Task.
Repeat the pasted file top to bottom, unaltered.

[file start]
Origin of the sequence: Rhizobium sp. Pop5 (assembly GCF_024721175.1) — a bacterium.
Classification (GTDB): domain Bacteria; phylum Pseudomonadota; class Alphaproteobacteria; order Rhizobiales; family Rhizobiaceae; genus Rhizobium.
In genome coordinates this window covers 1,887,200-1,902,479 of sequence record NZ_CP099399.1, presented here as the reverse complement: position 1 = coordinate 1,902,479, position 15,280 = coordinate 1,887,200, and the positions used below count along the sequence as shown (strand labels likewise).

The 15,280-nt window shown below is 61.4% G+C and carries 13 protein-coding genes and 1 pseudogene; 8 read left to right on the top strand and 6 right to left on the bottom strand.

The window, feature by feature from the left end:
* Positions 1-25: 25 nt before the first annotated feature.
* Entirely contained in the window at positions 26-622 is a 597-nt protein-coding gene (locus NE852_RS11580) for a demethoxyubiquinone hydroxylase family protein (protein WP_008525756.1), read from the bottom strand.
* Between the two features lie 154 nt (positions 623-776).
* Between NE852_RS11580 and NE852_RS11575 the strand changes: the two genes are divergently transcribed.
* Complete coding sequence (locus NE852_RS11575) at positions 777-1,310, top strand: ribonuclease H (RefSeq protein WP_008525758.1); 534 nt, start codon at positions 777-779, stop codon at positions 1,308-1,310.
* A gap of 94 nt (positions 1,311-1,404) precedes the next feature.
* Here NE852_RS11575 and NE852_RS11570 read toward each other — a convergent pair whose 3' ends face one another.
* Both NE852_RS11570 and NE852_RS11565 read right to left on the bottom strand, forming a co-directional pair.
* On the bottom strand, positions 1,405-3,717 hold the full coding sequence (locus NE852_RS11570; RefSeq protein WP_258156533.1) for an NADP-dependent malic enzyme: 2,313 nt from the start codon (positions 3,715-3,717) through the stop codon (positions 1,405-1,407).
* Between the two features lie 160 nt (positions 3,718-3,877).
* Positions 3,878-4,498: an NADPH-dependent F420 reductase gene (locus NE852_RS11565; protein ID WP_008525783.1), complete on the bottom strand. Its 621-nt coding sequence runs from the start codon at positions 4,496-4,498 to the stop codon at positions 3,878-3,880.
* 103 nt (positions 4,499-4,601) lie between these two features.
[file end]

Origin of the sequence: Rhizobium sp. Pop5 (assembly GCF_024721175.1) — a bacterium.
Classification (GTDB): domain Bacteria; phylum Pseudomonadota; class Alphaproteobacteria; order Rhizobiales; family Rhizobiaceae; genus Rhizobium.
In genome coordinates this window covers 1,887,200-1,902,479 of sequence record NZ_CP099399.1, presented here as the reverse complement: position 1 = coordinate 1,902,479, position 15,280 = coordinate 1,887,200, and the positions used below count along the sequence as shown (strand labels likewise).

The 15,280-nt window shown below is 61.4% G+C and carries 13 protein-coding genes and 1 pseudogene; 8 read left to right on the top strand and 6 right to left on the bottom strand.

The window, feature by feature from the left end:
* Positions 1-25: 25 nt before the first annotated feature.
* Entirely contained in the window at positions 26-622 is a 597-nt protein-coding gene (locus NE852_RS11580) for a demethoxyubiquinone hydroxylase family protein (protein WP_008525756.1), read from the bottom strand.
* Between the two features lie 154 nt (positions 623-776).
* Between NE852_RS11580 and NE852_RS11575 the strand changes: the two genes are divergently transcribed.
* Complete coding sequence (locus NE852_RS11575) at positions 777-1,310, top strand: ribonuclease H (RefSeq protein WP_008525758.1); 534 nt, start codon at positions 777-779, stop codon at positions 1,308-1,310.
* A gap of 94 nt (positions 1,311-1,404) precedes the next feature.
* Here NE852_RS11575 and NE852_RS11570 read toward each other — a convergent pair whose 3' ends face one another.
* Both NE852_RS11570 and NE852_RS11565 read right to left on the bottom strand, forming a co-directional pair.
* On the bottom strand, positions 1,405-3,717 hold the full coding sequence (locus NE852_RS11570; RefSeq protein WP_258156533.1) for an NADP-dependent malic enzyme: 2,313 nt from the start codon (positions 3,715-3,717) through the stop codon (positions 1,405-1,407).
* Between the two features lie 160 nt (positions 3,718-3,877).
* Positions 3,878-4,498: an NADPH-dependent F420 reductase gene (locus NE852_RS11565; protein ID WP_008525783.1), complete on the bottom strand. Its 621-nt coding sequence runs from the start codon at positions 4,496-4,498 to the stop codon at positions 3,878-3,880.
* 103 nt (positions 4,499-4,601) lie between these two features.